Research by H.E.L.P
Stubble Burning in Punjab: Assessing the Gaps between Policy and Implementation
India has a huge task ahead, as we face a dual challenge of curbing growing air pollution levels across the country as well as health impacts from poor air quality which is starting to affect many Indian states (Health Effects Institute, 2020). At present, stubble burning is blamed by many or perceived as one of the biggest reasons for hazardous air pollution levels in Delhi and in IGP. The practice of crop residue burning is prohibited by many state governments and the Supreme Court of India in 2019 (Khanna, 2020). The National Green Tribunal (NGT) also imposed fines in 2015 ranging between 2,500 INR to 15,000 INR on farmers to discourage them from burning paddy fields. Besides the fine, NGT has notified the state governments of Delhi, Rajasthan, Punjab, Haryana and Uttar Pradesh to update on the steps taken to check the harmful practice. But these ruling and fines have had a very little impact on the ground, with the practice still being widely followed for many reasons. The state and central governments have passed many policies in the last decade to aid farmers to move away from stubble burning. This presents an opportunity to investigate these policies and its effectiveness in one of the states – Punjab in north-western India which practices stubble burning in huge numbers.
Strengthening Pollution Control Boards to achieve the National Air Quality Standards in India
The study was undertaken to understand the institutional and informational barriers that are hampering the goal of achieving the NAAQS across the country. Primary research for this study was conducted in purposively selected sample cities – Lucknow, Patna, Ranchi, Raipur, Bhubaneswar, Vijayawada, Goa, and Mumbai – which were geographically distributed based on a few criteria. Series of key informant interviews were conducted to understand India’s roadmap to achieving the NAAQS and the barriers in attaining the same in an endeavour to strengthen India’s efforts to achieve the SDG target of reducing pollution related diseases by 50%.
Understanding Knowledge, Attitude and Practice of Health Practitioners Towards Health Effects of Air Pollution in India
This study aims to understand current knowledge, awareness, and perspectives amongst doctors about the prevalence of air pollution as a risk factor for health as well as the importance of effective communication and outreach to patients. A comprehensive qualitative study was conducted in selected settings to assess and bring forth gaps that exist between present knowledge about harmful impacts of air pollution on health and doctor’s awareness about it. Air pollution, as compared to an established risk factor like tobacco use and smoking for acute and chronic respiratory diseases, is still not adequately covered in medical education. The objective of this study was therefore to understand if and how the medical community perceives the issue of air pollution, whether it is perceived as a possible threat or risk factor for various health outcomes and why. The idea would also be to understand if doctors talk about air pollution as a potential risk factor with their patients, which specific cases do they do so in and if not, then why?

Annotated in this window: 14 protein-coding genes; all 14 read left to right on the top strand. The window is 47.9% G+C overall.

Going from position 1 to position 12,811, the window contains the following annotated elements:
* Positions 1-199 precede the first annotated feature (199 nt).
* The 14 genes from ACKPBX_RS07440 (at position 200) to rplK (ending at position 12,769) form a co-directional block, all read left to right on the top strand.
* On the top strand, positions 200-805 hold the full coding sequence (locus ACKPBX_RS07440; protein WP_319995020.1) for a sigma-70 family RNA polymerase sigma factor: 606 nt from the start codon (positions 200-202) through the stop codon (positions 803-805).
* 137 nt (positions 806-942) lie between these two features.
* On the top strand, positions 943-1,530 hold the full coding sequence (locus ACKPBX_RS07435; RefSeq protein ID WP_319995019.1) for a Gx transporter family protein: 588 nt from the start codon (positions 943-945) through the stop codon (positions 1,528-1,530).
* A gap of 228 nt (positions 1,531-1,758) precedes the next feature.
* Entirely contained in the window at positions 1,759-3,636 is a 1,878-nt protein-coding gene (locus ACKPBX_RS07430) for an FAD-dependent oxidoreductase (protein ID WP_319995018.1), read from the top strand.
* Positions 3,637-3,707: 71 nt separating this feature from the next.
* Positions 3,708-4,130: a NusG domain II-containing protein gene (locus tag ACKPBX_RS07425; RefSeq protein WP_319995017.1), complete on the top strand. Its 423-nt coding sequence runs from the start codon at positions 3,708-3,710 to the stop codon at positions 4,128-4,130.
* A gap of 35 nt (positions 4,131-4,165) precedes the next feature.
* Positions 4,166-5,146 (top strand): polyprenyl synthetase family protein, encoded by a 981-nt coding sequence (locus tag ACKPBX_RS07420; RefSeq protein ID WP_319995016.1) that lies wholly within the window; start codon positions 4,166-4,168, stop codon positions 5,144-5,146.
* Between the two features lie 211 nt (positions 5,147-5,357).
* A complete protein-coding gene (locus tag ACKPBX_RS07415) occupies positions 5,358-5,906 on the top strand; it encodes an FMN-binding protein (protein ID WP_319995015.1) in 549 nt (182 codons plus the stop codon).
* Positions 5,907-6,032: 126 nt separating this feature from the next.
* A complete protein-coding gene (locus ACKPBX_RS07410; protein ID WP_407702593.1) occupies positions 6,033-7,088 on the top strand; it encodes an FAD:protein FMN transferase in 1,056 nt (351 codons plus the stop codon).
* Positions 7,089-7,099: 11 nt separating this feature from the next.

White Paper on Climate Change and Health: Role of Health Sector
This White Paper and report culminated from the proceedings of the ‘National Health Conclave 2019: Climate Change and Health – Role of the Health Sector’, held on 23rd of March, 2019 at Manekshaw Centre, New Delhi. Dedicated to the health impacts of climate change in India and appropriate risk mitigation and adaptation strategies, with specific focus on the health sector, the one-day conclave was organised in collaboration with the Association of Healthcare Providers India (AHPI) and CEH, a Centre of Excellence within PHFI. This White paper summarises the available evidence on these inter linkages between climate change, air pollution and its associated Health impacts and the critical role played by the health sector as a contributor as well as a first responder to climate change.
Impact evaluation study of a pictorial guide on biomedical waste management rules
The Pictorial Guide on Biomedical Waste Management (BMWM) Rules, 2016 (amended in 2018 & 2019), was released in 2020 to provide a quick, user-friendly view of the important elements of biomedical waste handling, treatment, and disposal. This report provides the findings of a study to evaluate the impacts that the pictorial guide has had on the knowledge, aitude, and practices of the study groups regarding biomedical waste management. It also highlights the key challenges faced by the healthcare workers while handling the COVID-19 associated biomedical waste.